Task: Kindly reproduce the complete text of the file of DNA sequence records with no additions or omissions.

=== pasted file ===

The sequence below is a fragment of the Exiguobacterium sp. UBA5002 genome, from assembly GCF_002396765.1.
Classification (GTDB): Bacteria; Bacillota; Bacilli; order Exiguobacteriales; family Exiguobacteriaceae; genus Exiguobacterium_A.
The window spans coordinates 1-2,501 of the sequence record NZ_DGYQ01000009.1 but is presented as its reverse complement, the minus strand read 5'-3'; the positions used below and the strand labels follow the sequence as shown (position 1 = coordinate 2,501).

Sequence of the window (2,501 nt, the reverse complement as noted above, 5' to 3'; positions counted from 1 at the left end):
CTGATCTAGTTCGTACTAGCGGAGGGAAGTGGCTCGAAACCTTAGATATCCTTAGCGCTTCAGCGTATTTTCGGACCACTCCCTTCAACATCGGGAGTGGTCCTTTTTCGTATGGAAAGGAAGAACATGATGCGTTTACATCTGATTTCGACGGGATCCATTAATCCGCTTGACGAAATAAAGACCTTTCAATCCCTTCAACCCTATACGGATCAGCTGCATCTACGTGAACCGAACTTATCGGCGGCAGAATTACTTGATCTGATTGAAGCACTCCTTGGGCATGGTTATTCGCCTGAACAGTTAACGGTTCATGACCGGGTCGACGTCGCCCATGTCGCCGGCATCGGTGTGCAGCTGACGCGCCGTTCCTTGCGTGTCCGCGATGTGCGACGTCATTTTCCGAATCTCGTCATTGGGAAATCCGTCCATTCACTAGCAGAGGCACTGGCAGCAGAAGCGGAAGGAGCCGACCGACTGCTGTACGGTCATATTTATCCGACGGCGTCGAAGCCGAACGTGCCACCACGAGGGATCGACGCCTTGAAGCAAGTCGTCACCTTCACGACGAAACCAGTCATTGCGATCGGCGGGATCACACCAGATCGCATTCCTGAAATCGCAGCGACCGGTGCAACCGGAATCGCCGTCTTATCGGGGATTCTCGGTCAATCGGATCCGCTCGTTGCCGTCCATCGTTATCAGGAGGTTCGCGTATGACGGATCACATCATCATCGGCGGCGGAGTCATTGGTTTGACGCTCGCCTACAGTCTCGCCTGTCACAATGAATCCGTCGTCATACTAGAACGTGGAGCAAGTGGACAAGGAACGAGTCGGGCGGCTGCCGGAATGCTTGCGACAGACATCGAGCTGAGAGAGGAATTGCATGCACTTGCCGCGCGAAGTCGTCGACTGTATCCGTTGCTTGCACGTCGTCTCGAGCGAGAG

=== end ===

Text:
The sequence below is a fragment of the Exiguobacterium sp. UBA5002 genome, from assembly GCF_002396765.1.
Classification (GTDB): Bacteria; Bacillota; Bacilli; order Exiguobacteriales; family Exiguobacteriaceae; genus Exiguobacterium_A.
The window spans coordinates 1-2,501 of the sequence record NZ_DGYQ01000009.1 but is presented as its reverse complement, the minus strand read 5'-3'; the positions used below and the strand labels follow the sequence as shown (position 1 = coordinate 2,501).

Sequence of the window (2,501 nt, the reverse complement as noted above, 5' to 3'; positions counted from 1 at the left end):
CTGATCTAGTTCGTACTAGCGGAGGGAAGTGGCTCGAAACCTTAGATATCCTTAGCGCTTCAGCGTATTTTCGGACCACTCCCTTCAACATCGGGAGTGGTCCTTTTTCGTATGGAAAGGAAGAACATGATGCGTTTACATCTGATTTCGACGGGATCCATTAATCCGCTTGACGAAATAAAGACCTTTCAATCCCTTCAACCCTATACGGATCAGCTGCATCTACGTGAACCGAACTTATCGGCGGCAGAATTACTTGATCTGATTGAAGCACTCCTTGGGCATGGTTATTCGCCTGAACAGTTAACGGTTCATGACCGGGTCGACGTCGCCCATGTCGCCGGCATCGGTGTGCAGCTGACGCGCCGTTCCTTGCGTGTCCGCGATGTGCGACGTCATTTTCCGAATCTCGTCATTGGGAAATCCGTCCATTCACTAGCAGAGGCACTGGCAGCAGAAGCGGAAGGAGCCGACCGACTGCTGTACGGTCATATTTATCCGACGGCGTCGAAGCCGAACGTGCCACCACGAGGGATCGACGCCTTGAAGCAAGTCGTCACCTTCACGACGAAACCAGTCATTGCGATCGGCGGGATCACACCAGATCGCATTCCTGAAATCGCAGCGACCGGTGCAACCGGAATCGCCGTCTTATCGGGGATTCTCGGTCAATCGGATCCGCTCGTTGCCGTCCATCGTTATCAGGAGGTTCGCGTATGACGGATCACATCATCATCGGCGGCGGAGTCATTGGTTTGACGCTCGCCTACAGTCTCGCCTGTCACAATGAATCCGTCGTCATACTAGAACGTGGAGCAAGTGGACAAGGAACGAGTCGGGCGGCTGCCGGAATGCTTGCGACAGACATCGAGCTGAGAGAGGAATTGCATGCACTTGCCGCGCGAAGTCGTCGACTGTATCCGTTGCTTGCACGTCGTCTCGAGCGAGAG